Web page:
This one is hard to prove or disprove. But if you put both versions side by side together with a Pentax DA lens, check the reflections of the coatings of the front element, and you may agree with me that the Pentax version coatings is closer to Tamron's than other SMC. However, this is very subjective, and there is no point debating over it.



In this case, there is very little Pentax input other than the barrel casing. Even the lens cap is identical to that of Tamron's.

You Are wrong my friend... sorry to break your heart.

01-03-2008, 07:54 AM   #24
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QuoteOriginally posted by codiac2600 Quote
You Are wrong my friend... sorry to break your heart.
However his link clearly proves you wrong as well. Both are identical optically, with 2 AL and 2 ED elements located in the same positions.

I suspect you are correct on the subject of the coatings. But optically the Tamron (and Sony) lenses are identical and that is clearly proven by the optical diagrams that Tamron and Pentax provide.
01-03-2008, 08:02 AM   #25
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QuoteOriginally posted by mawz Quote
However his link clearly proves you wrong as well. Both are identical optically, with 2 AL and 2 ED elements located in the same positions.

I suspect you are correct on the subject of the coatings. But optically the Tamron (and Sony) lenses are identical and that is clearly proven by the optical diagrams that Tamron and Pentax provide.
Are you 100% sure about that, if you zoom in on the Tamron diagram it seems the purple elements do look different than the green ones in the Pentax diagram. Although that could also be explained by the Pentax diagram being a less precise representation.
01-03-2008, 08:03 AM   #26
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QuoteOriginally posted by mawz Quote
However his link clearly proves you wrong as well. Both are identical optically, with 2 AL and 2 ED elements located in the same positions.

I suspect you are correct on the subject of the coatings. But optically the Tamron (and Sony) lenses are identical and that is clearly proven by the optical diagrams that Tamron and Pentax provide.
Sorry but that lens diagram is of the prototype lens from Tamron. Trust me he's wrong as multiple Tamron and Pentax workers have all said the same thing.
01-03-2008, 08:03 AM   #27
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Different, maybe by a bit.

QuoteOriginally posted by codiac2600 Quote
I really hate the Pentax 18-250 debates and I hate having to answer this question over and over again.



The Pentax 18-250 does differ from the Tamron version in that the Pentax has 2 AS (aspherical) and 2 ED (Extra Dispersion) elements while the Tamron version has one of each. Also, the Pentax version has true SMC coatings.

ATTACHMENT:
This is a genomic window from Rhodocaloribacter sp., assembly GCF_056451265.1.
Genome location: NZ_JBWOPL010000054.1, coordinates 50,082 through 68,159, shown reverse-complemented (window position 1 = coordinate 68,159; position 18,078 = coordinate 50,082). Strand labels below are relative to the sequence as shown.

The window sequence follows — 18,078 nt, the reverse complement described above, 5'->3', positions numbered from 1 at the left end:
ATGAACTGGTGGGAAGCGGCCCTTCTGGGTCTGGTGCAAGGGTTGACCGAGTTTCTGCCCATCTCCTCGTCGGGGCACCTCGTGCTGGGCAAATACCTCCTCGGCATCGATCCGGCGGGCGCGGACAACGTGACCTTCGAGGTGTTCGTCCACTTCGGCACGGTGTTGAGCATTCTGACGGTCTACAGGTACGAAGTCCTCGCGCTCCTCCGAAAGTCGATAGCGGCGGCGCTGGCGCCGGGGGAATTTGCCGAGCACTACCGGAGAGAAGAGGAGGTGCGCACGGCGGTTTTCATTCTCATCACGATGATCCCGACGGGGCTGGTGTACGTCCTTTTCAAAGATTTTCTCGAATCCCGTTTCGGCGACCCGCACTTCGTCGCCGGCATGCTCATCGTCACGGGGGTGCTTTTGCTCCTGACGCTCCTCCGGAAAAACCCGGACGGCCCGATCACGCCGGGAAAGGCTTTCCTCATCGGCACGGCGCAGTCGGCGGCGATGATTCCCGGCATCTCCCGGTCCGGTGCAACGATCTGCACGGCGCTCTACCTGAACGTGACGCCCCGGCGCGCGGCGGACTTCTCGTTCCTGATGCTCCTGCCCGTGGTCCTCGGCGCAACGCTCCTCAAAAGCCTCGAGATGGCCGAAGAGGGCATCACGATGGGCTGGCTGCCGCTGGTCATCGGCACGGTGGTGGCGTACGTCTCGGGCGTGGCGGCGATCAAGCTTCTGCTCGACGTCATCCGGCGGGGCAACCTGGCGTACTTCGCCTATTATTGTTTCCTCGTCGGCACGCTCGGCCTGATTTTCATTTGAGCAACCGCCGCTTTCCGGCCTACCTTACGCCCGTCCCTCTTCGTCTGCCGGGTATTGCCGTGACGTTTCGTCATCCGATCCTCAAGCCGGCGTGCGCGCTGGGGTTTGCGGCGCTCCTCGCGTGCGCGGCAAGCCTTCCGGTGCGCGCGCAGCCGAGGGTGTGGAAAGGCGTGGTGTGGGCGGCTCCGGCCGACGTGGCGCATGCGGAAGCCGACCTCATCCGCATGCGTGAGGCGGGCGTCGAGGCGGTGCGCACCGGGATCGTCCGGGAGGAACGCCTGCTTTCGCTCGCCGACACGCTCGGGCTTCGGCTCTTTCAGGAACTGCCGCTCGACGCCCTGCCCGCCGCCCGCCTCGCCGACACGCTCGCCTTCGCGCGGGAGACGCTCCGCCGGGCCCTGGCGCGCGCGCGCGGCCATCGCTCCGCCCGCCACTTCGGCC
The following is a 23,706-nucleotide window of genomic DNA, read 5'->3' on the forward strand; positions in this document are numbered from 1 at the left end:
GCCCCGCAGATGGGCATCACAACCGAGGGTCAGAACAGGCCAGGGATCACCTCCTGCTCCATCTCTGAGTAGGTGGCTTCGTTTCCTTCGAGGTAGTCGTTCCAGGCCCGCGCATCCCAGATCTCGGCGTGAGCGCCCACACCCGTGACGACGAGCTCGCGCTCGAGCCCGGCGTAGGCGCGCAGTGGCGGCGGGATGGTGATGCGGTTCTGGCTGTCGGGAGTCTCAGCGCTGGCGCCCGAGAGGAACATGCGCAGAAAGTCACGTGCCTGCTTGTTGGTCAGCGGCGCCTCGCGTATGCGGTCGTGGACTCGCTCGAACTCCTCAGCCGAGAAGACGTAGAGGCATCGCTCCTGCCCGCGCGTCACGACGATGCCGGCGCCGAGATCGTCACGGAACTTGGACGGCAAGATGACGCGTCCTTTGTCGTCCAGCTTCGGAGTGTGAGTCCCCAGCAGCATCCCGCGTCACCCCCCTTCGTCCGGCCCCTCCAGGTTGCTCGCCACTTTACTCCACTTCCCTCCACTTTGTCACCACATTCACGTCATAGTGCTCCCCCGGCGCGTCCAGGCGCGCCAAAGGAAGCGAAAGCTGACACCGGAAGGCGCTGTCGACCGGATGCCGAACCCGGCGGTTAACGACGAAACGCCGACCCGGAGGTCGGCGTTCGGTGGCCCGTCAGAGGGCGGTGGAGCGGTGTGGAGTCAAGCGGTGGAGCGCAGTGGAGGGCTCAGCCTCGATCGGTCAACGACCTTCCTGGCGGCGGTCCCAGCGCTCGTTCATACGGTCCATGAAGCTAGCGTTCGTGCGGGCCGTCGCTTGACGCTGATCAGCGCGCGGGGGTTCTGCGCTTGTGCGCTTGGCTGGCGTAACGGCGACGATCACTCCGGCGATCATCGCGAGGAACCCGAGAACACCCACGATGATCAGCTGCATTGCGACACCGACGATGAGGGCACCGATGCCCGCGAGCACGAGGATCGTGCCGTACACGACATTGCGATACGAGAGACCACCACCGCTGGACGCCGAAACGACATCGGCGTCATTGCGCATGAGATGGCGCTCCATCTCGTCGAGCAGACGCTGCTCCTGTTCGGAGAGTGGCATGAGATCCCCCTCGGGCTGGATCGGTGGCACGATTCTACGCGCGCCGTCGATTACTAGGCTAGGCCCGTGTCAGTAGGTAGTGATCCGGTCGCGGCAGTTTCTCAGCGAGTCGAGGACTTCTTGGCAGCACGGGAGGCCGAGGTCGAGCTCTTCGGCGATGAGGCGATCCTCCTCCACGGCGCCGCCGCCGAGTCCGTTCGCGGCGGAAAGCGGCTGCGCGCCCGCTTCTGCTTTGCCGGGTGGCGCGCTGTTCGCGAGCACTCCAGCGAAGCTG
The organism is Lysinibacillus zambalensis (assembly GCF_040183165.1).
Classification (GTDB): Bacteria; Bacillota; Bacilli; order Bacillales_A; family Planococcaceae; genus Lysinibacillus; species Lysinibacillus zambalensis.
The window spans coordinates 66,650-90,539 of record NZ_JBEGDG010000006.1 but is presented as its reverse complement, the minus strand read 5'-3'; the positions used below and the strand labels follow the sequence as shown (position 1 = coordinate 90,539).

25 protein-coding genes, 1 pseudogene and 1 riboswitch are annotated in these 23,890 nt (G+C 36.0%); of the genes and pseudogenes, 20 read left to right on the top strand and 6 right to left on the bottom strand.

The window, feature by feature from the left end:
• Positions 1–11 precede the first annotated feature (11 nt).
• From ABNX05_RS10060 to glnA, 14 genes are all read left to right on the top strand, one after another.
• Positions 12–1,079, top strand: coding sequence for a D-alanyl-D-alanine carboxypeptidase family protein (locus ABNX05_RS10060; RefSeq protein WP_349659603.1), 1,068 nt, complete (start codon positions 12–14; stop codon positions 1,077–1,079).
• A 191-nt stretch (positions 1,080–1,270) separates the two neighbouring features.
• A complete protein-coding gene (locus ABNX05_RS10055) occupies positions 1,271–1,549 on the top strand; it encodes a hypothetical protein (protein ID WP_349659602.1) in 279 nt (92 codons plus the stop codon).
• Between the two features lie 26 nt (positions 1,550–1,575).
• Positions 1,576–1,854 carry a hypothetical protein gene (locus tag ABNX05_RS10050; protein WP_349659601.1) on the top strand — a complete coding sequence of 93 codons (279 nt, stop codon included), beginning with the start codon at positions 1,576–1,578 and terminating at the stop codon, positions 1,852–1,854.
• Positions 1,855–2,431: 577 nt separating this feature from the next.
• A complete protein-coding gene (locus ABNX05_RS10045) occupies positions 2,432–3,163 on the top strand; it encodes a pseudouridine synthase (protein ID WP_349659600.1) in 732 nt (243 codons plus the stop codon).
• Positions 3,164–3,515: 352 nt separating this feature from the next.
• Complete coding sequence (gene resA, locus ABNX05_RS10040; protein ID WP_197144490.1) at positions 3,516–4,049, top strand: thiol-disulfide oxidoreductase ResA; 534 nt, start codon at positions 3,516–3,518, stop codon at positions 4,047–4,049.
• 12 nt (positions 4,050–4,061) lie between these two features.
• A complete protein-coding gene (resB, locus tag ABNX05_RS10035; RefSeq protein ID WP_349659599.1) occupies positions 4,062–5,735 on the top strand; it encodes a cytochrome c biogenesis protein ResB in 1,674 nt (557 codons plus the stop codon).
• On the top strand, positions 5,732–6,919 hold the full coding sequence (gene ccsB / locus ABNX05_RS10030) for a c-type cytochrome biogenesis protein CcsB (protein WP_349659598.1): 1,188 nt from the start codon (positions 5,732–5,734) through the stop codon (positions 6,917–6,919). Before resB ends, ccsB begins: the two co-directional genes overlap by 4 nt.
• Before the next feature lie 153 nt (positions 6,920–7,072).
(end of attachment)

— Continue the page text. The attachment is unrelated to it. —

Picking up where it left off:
disclaimer.. "specs are subject to change".
Which of course just muddies the waters. No doubt the coatings are different though and you have LD vs ED ect......different?????
Aspherics vs hybrid aspherics??????
Is it semantics or truely different????????? There does seem to be some subtile shape changes in a few elements (see the back hybrid aspheric) but is that real?????


01-03-2008, 08:04 AM   #28
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QuoteOriginally posted by CSpronken Quote
Are you 100% sure about that, if you zoom in on the Tamron diagram it seems the purple elements do look different than the green ones in the Pentax diagram. Although that could also be explained by the Pentax diagram being a less precise representation.
The diagram's aren't necessarily accurate to curve detail, they're representations of optical groups, positions and general cross-sections.
01-03-2008, 08:11 AM   #29
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QuoteOriginally posted by mawz Quote
The diagram's aren't necessarily accurate to curve detail, they're representations of optical groups, positions and general cross-sections.
Could very well be, but in that case the link doesn't "clearly proof" anything. I see a stepping in the hybrid aspherical elements that I don't see in the Pentax diagram and the one on the right in the Tamron has a curved left side, where as the one on the Pentax diagram has a straight left side.

You could very well be right about these diagrams not being accurate, frankly I have no idea.
01-03-2008, 08:30 AM   #30
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QuoteOriginally posted by CSpronken Quote
Could very well be, but in that case the link doesn't "clearly proof" anything. I see a stepping in the hybrid aspherical elements that I don't see in the Pentax diagram and the one on the right in the Tamron has a curved left side, where as the one on the Pentax diagram has a straight left side.
Pentax's diagram is a low resolution one, and that's why some subtle details are not very clear. But the elements shapes and number and placing of ED/AS elements are identical (which disproves the theory that the two versions are fundamentally different in the number of ED/AS elements). And this is no prototypes, these are final official drawing of the elements representation.

ED is the same as LD, just different terms used by different manufacturers.

And if one trusts the words of "workers" more than the official printed material, what can I say?